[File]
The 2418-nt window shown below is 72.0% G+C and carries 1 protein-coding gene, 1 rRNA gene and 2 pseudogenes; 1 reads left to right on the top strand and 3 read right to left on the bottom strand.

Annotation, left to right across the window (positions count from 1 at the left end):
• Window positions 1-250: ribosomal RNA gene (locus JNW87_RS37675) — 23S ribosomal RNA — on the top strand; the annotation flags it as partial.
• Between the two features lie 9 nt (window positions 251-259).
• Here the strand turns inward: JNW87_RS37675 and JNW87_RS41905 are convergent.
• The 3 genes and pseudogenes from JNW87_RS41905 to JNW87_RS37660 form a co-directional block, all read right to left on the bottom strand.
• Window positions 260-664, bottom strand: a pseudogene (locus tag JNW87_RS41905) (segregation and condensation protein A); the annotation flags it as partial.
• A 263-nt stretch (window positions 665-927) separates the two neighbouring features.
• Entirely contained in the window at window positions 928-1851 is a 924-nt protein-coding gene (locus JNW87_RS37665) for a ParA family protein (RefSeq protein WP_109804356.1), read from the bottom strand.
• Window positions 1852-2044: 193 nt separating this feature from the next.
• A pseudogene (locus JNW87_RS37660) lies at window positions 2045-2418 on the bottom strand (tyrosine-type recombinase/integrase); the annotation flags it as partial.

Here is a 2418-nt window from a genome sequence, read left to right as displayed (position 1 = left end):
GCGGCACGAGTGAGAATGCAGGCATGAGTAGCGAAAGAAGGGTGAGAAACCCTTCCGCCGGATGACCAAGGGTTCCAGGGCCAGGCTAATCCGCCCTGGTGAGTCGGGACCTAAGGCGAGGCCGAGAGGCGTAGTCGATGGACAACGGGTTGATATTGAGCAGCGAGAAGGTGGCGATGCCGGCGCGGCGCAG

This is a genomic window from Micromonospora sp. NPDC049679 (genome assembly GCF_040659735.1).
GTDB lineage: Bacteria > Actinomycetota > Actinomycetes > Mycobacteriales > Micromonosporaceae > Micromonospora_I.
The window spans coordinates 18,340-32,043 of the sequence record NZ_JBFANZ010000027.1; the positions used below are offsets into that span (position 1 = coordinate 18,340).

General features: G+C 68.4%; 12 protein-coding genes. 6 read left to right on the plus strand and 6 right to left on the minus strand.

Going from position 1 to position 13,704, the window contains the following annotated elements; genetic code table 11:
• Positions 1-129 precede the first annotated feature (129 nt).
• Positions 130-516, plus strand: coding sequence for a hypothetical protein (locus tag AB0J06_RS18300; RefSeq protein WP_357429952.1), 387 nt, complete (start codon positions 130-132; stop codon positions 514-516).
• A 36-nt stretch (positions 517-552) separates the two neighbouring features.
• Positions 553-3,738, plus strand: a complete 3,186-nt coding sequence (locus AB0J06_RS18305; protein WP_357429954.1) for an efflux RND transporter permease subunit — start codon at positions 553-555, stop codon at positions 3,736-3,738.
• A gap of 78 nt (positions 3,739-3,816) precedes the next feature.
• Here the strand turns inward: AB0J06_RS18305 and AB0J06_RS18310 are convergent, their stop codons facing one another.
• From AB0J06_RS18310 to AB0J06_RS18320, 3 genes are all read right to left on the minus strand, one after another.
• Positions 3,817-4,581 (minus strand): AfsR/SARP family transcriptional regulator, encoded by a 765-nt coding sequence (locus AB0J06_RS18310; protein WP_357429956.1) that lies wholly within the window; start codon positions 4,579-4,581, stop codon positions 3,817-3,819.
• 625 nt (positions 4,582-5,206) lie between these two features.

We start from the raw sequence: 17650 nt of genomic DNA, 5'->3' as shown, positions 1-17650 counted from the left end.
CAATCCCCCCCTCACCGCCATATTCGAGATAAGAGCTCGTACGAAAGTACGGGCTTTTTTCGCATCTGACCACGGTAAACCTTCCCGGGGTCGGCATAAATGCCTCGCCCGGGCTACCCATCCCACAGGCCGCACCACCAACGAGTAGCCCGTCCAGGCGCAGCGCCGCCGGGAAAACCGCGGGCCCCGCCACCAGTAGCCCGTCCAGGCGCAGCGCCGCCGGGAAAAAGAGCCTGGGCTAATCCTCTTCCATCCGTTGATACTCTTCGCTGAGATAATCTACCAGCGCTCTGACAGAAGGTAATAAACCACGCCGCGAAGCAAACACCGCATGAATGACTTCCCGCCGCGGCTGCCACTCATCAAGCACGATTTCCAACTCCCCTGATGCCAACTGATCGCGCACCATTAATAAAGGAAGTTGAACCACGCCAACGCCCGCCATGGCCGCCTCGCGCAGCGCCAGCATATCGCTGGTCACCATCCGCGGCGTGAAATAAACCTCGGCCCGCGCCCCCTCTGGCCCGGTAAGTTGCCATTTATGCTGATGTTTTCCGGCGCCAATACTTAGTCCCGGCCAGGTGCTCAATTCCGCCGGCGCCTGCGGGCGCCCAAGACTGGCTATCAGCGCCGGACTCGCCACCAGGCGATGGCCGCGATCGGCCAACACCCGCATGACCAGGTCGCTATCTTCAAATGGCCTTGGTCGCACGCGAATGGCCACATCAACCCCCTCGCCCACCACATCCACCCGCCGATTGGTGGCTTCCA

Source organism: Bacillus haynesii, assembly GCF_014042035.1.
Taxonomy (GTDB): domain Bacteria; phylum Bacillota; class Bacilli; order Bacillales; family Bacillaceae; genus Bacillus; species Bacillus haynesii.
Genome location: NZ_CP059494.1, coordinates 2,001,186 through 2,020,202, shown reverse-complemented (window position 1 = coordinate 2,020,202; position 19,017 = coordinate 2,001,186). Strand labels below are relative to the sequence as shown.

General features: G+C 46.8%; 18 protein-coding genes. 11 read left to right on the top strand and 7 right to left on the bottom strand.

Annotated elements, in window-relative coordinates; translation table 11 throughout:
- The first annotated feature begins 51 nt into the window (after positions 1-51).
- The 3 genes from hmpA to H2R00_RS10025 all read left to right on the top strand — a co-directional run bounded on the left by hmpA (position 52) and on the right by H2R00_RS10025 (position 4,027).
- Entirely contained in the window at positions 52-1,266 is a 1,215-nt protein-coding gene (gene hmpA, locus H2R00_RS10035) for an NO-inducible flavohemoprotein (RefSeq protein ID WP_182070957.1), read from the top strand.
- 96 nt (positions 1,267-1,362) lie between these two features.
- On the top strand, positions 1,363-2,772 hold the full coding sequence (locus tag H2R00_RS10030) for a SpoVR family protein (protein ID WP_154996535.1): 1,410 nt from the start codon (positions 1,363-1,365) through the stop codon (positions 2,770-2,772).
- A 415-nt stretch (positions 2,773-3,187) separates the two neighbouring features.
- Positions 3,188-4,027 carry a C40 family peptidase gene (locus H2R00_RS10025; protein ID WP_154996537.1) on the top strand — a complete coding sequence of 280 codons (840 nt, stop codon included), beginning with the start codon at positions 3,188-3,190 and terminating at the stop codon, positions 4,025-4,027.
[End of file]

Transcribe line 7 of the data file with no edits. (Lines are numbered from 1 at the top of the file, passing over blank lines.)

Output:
• Window positions 260-664, bottom strand: a pseudogene (locus tag JNW87_RS41905) (segregation and condensation protein A); the annotation flags it as partial.